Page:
Haven, as a center, believes that all oppression is connected and sexual violence is a symptom of oppression. We recognize that sexual violence and support services historically do not include the experiences of LGBTQIA individuals especially QTPOC. It is important to note that a person of any gender expression and/or sexual orientation can experience sexual violence. Sexual violence occurs within and outside of the LGBTQIA community. LGBQIA, trans, and gender non-conforming individuals
are often targeted due to their sexuality and/or perceived gender expression. This violence is used as a tool to maintain heteronormativity. In the context of this particular act, it is a hate crime and important to center in conversations about sexual violence. Haven serves as a confidential resource and staff here can walk you through your options. You have a right to report, seek out confidential resources, pursue medical attention, and/or go through the Equity Grievance Panel
free from homophobia, transphobia, and/or racial harassment.
Quick Facts Intimate partner and sexual violence does not only happen in heterosexual relationships. Violence is about power and control -- not sexual or romantic desires. It is a myth that abuse only happens by the “bigger,” “stronger,” “butch,” or more masculine partner. Women and femmes can be abusive and violent. As anyone can be a victim/survivor, anyone can be a perpetrator.
Examples of emotional and physical abuse can include but are not limited to:
- Threatening to out someone
- Controlling how someone expresses their sexuality and gender
- Using slurs that are racist, homophobic, transphobic, and biphobic
- Using stereotypes to control your partner
- Withholding hormones and medications
- Pressuring someone to “transition” in ways the abuser sees fit
- Refusing to let partner heal from transition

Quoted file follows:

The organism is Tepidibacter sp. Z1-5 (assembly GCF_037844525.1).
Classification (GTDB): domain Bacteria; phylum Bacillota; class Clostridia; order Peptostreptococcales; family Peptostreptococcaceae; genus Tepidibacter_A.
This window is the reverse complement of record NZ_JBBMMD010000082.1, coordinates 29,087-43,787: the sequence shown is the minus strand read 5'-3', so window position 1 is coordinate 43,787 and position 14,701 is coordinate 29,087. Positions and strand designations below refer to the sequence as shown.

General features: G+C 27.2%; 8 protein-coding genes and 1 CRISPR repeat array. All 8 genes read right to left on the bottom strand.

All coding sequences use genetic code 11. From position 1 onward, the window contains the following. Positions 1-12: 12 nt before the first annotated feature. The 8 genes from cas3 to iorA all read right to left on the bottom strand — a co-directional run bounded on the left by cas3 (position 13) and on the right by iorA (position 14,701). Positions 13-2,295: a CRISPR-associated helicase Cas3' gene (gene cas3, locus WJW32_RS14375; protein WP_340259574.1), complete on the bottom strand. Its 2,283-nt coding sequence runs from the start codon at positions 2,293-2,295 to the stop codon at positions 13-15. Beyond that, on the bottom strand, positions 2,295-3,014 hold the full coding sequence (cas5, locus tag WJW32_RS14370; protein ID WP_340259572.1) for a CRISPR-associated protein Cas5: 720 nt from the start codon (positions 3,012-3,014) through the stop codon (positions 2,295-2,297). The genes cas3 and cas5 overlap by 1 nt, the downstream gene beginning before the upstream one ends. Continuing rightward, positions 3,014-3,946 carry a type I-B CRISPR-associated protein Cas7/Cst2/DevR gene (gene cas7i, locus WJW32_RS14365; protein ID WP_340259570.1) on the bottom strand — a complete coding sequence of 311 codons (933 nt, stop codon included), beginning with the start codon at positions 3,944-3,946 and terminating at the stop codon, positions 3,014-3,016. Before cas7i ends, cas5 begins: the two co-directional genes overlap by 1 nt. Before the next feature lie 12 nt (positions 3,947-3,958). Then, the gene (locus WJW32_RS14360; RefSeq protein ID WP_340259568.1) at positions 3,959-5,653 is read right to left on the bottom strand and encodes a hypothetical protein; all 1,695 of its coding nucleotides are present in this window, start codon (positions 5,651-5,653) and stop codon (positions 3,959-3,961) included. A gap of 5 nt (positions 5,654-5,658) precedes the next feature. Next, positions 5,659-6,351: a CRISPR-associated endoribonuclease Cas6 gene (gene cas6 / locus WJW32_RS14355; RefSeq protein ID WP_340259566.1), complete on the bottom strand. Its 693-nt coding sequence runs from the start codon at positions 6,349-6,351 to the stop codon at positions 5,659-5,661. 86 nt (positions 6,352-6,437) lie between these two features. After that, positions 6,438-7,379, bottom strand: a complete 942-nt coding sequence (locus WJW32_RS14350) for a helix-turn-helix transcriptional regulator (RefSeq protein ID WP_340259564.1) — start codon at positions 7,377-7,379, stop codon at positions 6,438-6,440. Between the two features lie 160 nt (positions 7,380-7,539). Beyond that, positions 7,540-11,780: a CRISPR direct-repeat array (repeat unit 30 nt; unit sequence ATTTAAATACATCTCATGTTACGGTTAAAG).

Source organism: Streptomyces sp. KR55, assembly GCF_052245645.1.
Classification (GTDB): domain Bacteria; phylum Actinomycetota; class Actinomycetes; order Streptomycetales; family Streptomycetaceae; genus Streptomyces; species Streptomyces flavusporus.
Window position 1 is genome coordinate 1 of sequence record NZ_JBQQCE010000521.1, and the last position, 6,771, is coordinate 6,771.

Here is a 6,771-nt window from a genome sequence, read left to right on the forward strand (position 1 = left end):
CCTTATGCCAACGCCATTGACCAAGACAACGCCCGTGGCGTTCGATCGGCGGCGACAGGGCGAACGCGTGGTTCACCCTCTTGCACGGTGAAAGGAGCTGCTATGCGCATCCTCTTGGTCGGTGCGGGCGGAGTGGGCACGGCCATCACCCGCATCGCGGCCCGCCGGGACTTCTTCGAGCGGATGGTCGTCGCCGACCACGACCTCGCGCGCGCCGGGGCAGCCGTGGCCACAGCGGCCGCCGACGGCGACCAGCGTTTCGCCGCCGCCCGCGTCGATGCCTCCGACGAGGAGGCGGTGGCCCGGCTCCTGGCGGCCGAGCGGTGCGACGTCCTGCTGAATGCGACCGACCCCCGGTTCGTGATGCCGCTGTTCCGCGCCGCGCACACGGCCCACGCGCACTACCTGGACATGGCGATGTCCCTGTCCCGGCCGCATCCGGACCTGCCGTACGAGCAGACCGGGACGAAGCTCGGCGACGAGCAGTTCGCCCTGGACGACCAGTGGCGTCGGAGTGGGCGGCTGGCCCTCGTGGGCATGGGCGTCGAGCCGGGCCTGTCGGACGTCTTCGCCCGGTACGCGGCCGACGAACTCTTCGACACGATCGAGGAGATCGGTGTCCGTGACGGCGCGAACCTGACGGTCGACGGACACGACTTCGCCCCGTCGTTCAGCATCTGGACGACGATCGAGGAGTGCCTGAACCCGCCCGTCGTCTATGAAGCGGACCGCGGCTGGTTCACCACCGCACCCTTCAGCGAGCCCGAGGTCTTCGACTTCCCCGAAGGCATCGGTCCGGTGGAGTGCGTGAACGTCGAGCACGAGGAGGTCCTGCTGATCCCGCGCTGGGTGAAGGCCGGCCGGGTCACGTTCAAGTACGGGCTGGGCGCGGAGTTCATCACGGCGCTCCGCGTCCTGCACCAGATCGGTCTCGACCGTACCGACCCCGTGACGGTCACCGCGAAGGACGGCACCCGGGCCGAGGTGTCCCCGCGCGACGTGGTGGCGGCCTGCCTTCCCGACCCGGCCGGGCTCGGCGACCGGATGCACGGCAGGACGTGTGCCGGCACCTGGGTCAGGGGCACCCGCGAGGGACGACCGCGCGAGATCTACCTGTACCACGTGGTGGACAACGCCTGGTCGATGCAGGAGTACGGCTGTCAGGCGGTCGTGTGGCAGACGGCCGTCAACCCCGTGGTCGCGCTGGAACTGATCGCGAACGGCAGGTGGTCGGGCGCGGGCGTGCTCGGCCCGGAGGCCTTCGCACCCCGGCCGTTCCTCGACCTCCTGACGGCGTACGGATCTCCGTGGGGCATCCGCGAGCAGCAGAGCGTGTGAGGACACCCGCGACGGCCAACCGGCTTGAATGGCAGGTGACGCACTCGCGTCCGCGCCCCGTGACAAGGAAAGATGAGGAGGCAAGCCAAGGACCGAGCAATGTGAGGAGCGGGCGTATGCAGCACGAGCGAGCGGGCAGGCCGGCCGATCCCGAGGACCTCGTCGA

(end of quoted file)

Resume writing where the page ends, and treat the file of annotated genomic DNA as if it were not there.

- Fetishization of someone’s racial and/or trans identity
- Hypersexualization of identity (for example, assuming someone always wants sex rather than asking)
- Financial manipulation
In a transphobic, homophobic and racist world, survivors or those who experience sexual violence distrust in support services, including the Equity Grievance Panel, campus safety, police, hospitals, and even peers and professors is a valid response, especially in a small rural community. Some barriers to seeking support can include:
- Fear of violence and retaliation from responders, family, friends and larger community
- Individuals might blame their own identity for the abuse. No one deserves abuse.
- Fear of being outed
- Fear of outing someone
- Fear of “betraying” community that is already targeted
- Lack of acknowledgement that sexual violence can happen to LGBQIA, trans and gender non-conforming individuals
- Individuals experiencing sexual and intimate partner violence might have same support systems as partners, i.e. social spaces, student organizations, friends, etc.
At Haven, we believe you. We understand that healing and justice do not look the same for everyone who experiences sexual and intimate partner violence.
You can learn more about the dynamics of LGBTQIA sexual violence and intimate partner violence below: